Joel Friedlander of TheBookDesigner.com frequently tells me that when he talks to new authors about what they should do once they publish a book, he usually tells them something to the effect of, “You should have prepared for your first book two years ago.”
Ouch. But he’s right, of course.
When I published my first book, Social Media Just For Authors, in 2013, I’d had a website and two blogs for two years. And I’d been using social media for two years. Sounds good, right?
5 Mistakes I Made When I First Published
While it appears that I prepared for my launch, like many authors I was focused on writing my book. Here’s a summary of five things I did wrong.
1. The domain for my website was ACT Communications. Not a very enticing business name for writers, now was it?
2. Although I’d been blogging for two years, one blog was for businesses. The second blog started out as a blog catering to nonprofits. I didn’t switch the theme of the second blog to writers until I published my book. So again, I wasn’t doing much to build my platform or prepare my audience, authors.
3. The username on my Twitter account was ACT Communications. Worse, I was tweeting about social media for nonprofits and small businesses, and I wasn’t following many people, so my account was stagnant. My story gets worse. I was using a verification app that required anyone who followed me also to use and be verified by the app. If you’re using this type of app, your Twitter account is basically frozen and will never grow. Therefore, your platform will stagnate.
4. I followed the advice of a search engine expert and created a Facebook page for my book instead of an author page. His theory was that writers should have a Facebook page for each book they write. Now I know better. If I’d created a new Facebook page for every book I’ve written my audience would be divided, and I doubt that someone who liked my first Facebook page would like subsequent pages. Why would they? Last year, when Facebook began allowing pages to change their names, I switched my Facebook page to an author page, and I’m much happier. Now people can find my page by searching for my name.
5. I signed up for the Kindle Select Program on Amazon and made my book available for free several days. But guess what? I failed to add my free book to a myriad of lists that exist to publicize free books. Relying only on my social media, I had 800 downloads but think of the number of downloads I could have had if I’d signed up for a variety of services that publicize free books. And unlike people told me, sales didn’t spike after the promotion.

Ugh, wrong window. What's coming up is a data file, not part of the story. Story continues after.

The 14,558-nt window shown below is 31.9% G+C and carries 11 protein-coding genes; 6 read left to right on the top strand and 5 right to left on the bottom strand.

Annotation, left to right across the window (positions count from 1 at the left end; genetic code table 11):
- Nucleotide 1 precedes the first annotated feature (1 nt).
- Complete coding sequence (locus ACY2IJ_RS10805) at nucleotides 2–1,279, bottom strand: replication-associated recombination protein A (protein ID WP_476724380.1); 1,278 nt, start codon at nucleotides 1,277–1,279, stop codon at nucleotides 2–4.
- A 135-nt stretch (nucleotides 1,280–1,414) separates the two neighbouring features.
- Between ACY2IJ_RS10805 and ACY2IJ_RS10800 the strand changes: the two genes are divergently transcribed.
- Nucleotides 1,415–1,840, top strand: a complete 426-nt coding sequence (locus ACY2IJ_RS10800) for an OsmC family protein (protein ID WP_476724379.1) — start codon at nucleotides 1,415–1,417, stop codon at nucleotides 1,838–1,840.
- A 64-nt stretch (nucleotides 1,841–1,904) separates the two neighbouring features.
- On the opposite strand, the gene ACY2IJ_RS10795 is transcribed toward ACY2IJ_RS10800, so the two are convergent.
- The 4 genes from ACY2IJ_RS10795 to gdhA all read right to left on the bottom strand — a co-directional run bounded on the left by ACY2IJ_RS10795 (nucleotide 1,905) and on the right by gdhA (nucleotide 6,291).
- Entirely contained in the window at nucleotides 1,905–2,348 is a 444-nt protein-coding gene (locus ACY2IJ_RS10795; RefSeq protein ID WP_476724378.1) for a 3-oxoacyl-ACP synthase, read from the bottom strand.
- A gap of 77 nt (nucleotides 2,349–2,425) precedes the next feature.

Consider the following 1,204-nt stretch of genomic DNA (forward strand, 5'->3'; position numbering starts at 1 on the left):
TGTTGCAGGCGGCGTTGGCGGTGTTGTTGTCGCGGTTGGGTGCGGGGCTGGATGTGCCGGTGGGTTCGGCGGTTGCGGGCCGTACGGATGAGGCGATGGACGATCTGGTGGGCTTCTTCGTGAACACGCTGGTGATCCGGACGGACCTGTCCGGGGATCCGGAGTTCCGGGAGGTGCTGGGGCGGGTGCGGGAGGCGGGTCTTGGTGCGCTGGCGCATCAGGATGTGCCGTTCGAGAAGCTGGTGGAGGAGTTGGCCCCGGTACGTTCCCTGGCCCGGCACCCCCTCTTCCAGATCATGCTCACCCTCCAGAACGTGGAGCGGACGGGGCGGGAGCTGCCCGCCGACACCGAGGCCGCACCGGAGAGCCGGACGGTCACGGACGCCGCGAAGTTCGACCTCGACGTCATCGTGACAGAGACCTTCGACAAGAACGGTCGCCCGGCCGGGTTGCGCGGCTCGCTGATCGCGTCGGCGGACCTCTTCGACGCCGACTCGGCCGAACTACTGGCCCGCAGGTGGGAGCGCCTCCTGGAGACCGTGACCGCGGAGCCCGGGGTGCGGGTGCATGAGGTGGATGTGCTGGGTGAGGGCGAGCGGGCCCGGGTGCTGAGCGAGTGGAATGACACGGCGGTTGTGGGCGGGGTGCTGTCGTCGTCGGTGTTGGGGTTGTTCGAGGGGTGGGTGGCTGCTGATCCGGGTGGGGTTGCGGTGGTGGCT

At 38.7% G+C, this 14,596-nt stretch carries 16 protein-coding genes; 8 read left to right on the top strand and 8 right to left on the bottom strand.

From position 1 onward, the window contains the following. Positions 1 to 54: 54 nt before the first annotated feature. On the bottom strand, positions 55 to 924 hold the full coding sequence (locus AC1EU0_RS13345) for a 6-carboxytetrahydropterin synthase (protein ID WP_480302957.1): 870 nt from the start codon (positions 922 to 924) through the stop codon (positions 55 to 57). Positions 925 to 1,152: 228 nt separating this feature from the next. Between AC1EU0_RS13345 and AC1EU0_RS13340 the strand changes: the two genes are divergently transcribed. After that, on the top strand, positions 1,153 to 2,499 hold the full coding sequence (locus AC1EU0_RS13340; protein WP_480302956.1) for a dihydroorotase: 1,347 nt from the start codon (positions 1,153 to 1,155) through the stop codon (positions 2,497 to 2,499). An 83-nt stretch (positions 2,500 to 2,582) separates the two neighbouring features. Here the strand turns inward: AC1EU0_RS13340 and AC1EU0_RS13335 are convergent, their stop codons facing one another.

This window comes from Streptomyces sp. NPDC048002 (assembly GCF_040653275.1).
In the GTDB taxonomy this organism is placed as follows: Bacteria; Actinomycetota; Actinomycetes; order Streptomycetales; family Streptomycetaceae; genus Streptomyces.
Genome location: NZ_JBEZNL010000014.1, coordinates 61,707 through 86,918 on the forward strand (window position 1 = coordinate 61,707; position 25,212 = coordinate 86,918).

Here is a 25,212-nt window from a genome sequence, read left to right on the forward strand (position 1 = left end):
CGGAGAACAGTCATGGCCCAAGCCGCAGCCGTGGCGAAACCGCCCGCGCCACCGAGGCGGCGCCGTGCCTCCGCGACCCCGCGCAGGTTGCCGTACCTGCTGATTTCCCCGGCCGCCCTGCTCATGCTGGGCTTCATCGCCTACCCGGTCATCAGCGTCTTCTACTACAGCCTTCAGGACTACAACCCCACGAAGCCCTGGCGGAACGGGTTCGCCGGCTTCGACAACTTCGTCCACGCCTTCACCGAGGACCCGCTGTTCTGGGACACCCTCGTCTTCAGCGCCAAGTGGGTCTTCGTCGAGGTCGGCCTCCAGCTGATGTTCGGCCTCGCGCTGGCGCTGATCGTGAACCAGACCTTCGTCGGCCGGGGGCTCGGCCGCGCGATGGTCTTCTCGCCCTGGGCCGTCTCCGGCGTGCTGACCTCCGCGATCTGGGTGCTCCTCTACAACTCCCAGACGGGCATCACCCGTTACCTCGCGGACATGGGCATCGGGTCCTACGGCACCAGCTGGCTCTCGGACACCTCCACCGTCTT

What I Now Do Differently
In my case, I did learn from my mistakes. Here are five things I changed.
1. I ditched the website ACT Communications and started SocialMediaJustforWriters.com.
2. I ceased blogging for businesses and nonprofits and focused my efforts solely on writers, especially indie authors.
3. I sought speaking gigs, teaching social media to authors. So far I’ve taught through Stanford’s and UC Berkeley’s Extended Education program, I led a workshop at the Rocky Mountain Fiction Writers Conference and the Redwood Writers Conference (twice), and I’m a regular presenter at the San Francisco Writers Conference. I’ve also spoken to a variety of other author organizations.
4. I seek guest blogging opportunities. I’m a contributing writer for TheBookDesigner.com, blogger and Social Media Expert here at BookWorks, and I’ve written for a variety of other blogs, including Joanna Penn’s, Jane Friedman’s, Nina Amir’s, and Susanne Lakin’s.
5. I expanded my brand on social media. I switched my username on Twitter from ACT Communications to Frances Caballo. Plus, I got rid of the verification application and started following 100 people a day. As I mentioned earlier, I corrected my error on my Facebook page. On LinkedIn, I always mention my newest books in my headline now, and I’ve expanded my brand further by joining Goodreads, Google+, Pinterest, and Instagram. (Note: I don’t recommend that all authors use this many social media networks.)
8 Correct Steps Worth Repeating
I must note that I did do a few things correctly with my first book:
1. I hired three editors. The first editor was a social media expert whom I asked him to review the manuscript to ascertain that all the facts were correct and to determine where I needed to expand information.
2. The second editor was a developmental editor. In my first book, I compared each social media network to a well-known writer. For example, I compared Facebook to Nicholas Sparks, Twitter to the Spanish poet Miguel Hernandez, and LinkedIn to Agatha Christie. My editor helped me expand on this concept. As a Luddite, she helped me to see where authors with little experience in social media needed more explanation.
3. The third editor checked the spelling and grammar.
4. My cover designer was the talented Kit Foster, who has designed all of my book covers, except for the eBooks I sell strictly on my website.
5. The graphic designer I hired had tremendous experience in the publishing industry and provided invaluable guidance.
6. As soon as I published my book, I arranged to be an exhibitor at the San Francisco Writers Conference. My book literally sold like hotcakes and caught the attention of co-founder and literary agent Michael Larsen. I’ve since become a regular presenter and the conference’s social media manager.
7. I mailed books to influencers in the field. They, in turn, raved about my book on Facebook and invited me to speak to their writers’ groups.
8. I hired an experienced book tour company. They contacted high-trafficked blogs in the U.S., Canada, and France. The bloggers wrote honest reviews, sponsored contests for free copies of my book, and a few of the bloggers also wrote five-star reviews on Amazon.
Now it’s your turn. Please tell me about the mistakes and the great marketing decisions you’ve made as you launch your books.
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